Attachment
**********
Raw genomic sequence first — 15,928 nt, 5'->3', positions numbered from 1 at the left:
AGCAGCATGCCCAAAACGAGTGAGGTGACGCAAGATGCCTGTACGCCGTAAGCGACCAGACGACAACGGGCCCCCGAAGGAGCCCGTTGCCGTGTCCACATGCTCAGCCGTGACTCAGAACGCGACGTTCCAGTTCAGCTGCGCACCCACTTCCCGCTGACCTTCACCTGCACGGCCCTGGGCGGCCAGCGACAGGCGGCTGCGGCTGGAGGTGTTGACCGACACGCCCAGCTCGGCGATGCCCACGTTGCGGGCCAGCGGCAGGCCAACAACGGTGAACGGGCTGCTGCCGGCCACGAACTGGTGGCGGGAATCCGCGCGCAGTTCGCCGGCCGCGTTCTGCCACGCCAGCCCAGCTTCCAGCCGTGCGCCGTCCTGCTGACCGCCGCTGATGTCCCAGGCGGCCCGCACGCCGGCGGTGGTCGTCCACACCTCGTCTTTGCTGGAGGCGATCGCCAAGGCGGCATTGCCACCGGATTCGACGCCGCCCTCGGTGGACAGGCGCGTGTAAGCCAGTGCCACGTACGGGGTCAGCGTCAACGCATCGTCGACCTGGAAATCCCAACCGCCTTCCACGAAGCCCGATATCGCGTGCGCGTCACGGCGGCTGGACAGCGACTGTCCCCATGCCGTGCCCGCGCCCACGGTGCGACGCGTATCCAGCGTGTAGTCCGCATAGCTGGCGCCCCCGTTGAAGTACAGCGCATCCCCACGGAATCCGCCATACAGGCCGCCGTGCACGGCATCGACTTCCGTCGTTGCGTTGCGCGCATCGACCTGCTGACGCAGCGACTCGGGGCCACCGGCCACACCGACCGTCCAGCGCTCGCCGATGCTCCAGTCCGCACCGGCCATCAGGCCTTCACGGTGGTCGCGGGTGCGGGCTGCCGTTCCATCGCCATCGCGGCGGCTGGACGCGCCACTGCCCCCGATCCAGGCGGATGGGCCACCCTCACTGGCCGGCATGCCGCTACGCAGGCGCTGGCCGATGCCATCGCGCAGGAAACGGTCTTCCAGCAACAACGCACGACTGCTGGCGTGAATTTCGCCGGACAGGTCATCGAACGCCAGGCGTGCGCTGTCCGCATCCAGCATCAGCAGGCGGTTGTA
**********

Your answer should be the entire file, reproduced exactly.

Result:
Raw genomic sequence first — 15,928 nt, 5'->3', positions numbered from 1 at the left:
AGCAGCATGCCCAAAACGAGTGAGGTGACGCAAGATGCCTGTACGCCGTAAGCGACCAGACGACAACGGGCCCCCGAAGGAGCCCGTTGCCGTGTCCACATGCTCAGCCGTGACTCAGAACGCGACGTTCCAGTTCAGCTGCGCACCCACTTCCCGCTGACCTTCACCTGCACGGCCCTGGGCGGCCAGCGACAGGCGGCTGCGGCTGGAGGTGTTGACCGACACGCCCAGCTCGGCGATGCCCACGTTGCGGGCCAGCGGCAGGCCAACAACGGTGAACGGGCTGCTGCCGGCCACGAACTGGTGGCGGGAATCCGCGCGCAGTTCGCCGGCCGCGTTCTGCCACGCCAGCCCAGCTTCCAGCCGTGCGCCGTCCTGCTGACCGCCGCTGATGTCCCAGGCGGCCCGCACGCCGGCGGTGGTCGTCCACACCTCGTCTTTGCTGGAGGCGATCGCCAAGGCGGCATTGCCACCGGATTCGACGCCGCCCTCGGTGGACAGGCGCGTGTAAGCCAGTGCCACGTACGGGGTCAGCGTCAACGCATCGTCGACCTGGAAATCCCAACCGCCTTCCACGAAGCCCGATATCGCGTGCGCGTCACGGCGGCTGGACAGCGACTGTCCCCATGCCGTGCCCGCGCCCACGGTGCGACGCGTATCCAGCGTGTAGTCCGCATAGCTGGCGCCCCCGTTGAAGTACAGCGCATCCCCACGGAATCCGCCATACAGGCCGCCGTGCACGGCATCGACTTCCGTCGTTGCGTTGCGCGCATCGACCTGCTGACGCAGCGACTCGGGGCCACCGGCCACACCGACCGTCCAGCGCTCGCCGATGCTCCAGTCCGCACCGGCCATCAGGCCTTCACGGTGGTCGCGGGTGCGGGCTGCCGTTCCATCGCCATCGCGGCGGCTGGACGCGCCACTGCCCCCGATCCAGGCGGATGGGCCACCCTCACTGGCCGGCATGCCGCTACGCAGGCGCTGGCCGATGCCATCGCGCAGGAAACGGTCTTCCAGCAACAACGCACGACTGCTGGCGTGAATTTCGCCGGACAGGTCATCGAACGCCAGGCGTGCGCTGTCCGCATCCAGCATCAGCAGGCGGTTGTA